How do you keep yourself from getting tired? Cut the carbs down a little bit, try to increase the fats a little bit. Even if you're having some carbs too, sub them out for fats. Trust me, it will make life a lot better. Of course, insulin, obviously, like I just started talking about, insulin plays a big role. So you're consuming these carbs and then you have a big spike of insulin. That insulin's going to open the cell doorways so that the carbs can get in, the blood sugar just went up, now the blood sugar is crashing. So of course you have an issue.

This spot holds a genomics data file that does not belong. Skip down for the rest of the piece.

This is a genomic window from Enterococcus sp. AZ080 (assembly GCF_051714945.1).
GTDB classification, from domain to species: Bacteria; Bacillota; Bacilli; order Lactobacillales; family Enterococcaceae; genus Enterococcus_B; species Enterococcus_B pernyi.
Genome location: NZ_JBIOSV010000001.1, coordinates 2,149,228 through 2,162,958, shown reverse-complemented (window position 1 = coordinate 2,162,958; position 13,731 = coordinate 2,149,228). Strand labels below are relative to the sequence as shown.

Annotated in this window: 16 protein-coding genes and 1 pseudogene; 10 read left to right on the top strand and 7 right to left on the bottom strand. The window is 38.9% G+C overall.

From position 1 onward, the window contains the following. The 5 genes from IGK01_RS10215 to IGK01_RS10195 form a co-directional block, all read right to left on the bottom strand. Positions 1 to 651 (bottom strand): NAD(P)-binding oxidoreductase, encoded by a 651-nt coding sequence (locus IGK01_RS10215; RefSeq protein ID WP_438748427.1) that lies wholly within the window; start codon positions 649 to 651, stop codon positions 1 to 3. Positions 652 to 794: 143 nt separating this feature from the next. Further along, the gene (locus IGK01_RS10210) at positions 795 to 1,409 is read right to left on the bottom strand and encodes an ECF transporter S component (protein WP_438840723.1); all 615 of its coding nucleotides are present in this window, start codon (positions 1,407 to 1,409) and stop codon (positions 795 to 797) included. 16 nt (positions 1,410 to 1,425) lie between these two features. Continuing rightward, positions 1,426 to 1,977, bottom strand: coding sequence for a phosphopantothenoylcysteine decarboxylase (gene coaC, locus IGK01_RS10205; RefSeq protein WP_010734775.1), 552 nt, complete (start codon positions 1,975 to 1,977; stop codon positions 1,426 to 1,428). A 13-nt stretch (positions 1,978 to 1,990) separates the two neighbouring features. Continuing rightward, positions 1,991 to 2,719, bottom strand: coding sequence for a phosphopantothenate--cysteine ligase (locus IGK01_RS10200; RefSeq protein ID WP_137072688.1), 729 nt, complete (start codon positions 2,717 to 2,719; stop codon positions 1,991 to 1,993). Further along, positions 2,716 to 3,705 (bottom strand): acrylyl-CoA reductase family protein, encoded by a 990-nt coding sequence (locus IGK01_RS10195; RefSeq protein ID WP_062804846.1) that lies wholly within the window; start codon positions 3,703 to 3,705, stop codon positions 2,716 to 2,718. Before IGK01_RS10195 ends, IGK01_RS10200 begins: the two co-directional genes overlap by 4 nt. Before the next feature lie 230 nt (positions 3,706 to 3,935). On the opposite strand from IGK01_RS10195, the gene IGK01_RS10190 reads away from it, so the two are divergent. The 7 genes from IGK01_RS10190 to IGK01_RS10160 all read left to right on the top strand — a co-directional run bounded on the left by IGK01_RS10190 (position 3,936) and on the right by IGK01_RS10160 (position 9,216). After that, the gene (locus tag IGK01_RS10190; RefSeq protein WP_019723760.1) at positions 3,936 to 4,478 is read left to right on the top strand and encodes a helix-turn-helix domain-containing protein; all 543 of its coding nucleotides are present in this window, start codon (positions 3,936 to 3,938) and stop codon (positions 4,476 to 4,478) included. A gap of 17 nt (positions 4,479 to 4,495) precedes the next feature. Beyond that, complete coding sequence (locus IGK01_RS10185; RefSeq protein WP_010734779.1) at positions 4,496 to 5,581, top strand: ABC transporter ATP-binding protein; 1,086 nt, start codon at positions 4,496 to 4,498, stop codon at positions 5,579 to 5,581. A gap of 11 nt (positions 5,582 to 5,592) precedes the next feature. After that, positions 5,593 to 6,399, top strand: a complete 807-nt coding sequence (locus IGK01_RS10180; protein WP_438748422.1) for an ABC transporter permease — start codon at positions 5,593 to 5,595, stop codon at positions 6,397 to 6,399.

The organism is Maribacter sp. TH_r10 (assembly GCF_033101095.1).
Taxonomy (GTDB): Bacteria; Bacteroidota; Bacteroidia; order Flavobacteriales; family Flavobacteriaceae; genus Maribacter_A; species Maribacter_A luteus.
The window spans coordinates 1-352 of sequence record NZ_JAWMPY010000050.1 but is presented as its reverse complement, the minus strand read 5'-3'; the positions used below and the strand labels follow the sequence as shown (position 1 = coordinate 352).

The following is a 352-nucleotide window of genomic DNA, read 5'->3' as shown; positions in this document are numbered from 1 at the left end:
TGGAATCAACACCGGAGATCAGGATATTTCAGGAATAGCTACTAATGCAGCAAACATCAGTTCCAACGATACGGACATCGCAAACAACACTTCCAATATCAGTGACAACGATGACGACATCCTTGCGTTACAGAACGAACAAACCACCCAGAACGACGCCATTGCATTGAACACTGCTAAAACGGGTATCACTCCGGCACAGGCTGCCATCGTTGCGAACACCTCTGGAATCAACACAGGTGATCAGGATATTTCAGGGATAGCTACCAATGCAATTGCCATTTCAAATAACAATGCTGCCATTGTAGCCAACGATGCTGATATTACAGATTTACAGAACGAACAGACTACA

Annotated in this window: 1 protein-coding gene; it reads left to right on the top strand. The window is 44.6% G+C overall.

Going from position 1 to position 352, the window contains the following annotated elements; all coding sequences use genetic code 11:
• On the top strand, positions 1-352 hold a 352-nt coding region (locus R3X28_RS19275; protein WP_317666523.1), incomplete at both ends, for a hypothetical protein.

But one thing that people don't talk about a lot is something known as orexin. Okay, orexin is a specific neurotransmitter and orexin plays a huge, huge, huge role in why you're tired, but also why the cravings can be so bad, okay? So if you can control the cravings that occur after Thanksgiving ... And I'm talking like subconscious neurotransmitter-related cravings. So you have your big Thanksgiving dinner, then you go, you sleep for a little bit while you watch some football and then you wake up and you're not even hungry but for some reason something's telling you you're hungry so you have a bunch of pumpkin pie, okay? And then you're beyond full. And it's happening at a subconscious level and it all has to do with different neurotransmitters that are almost putting you in, for a lack of a better term, a hypnotic state.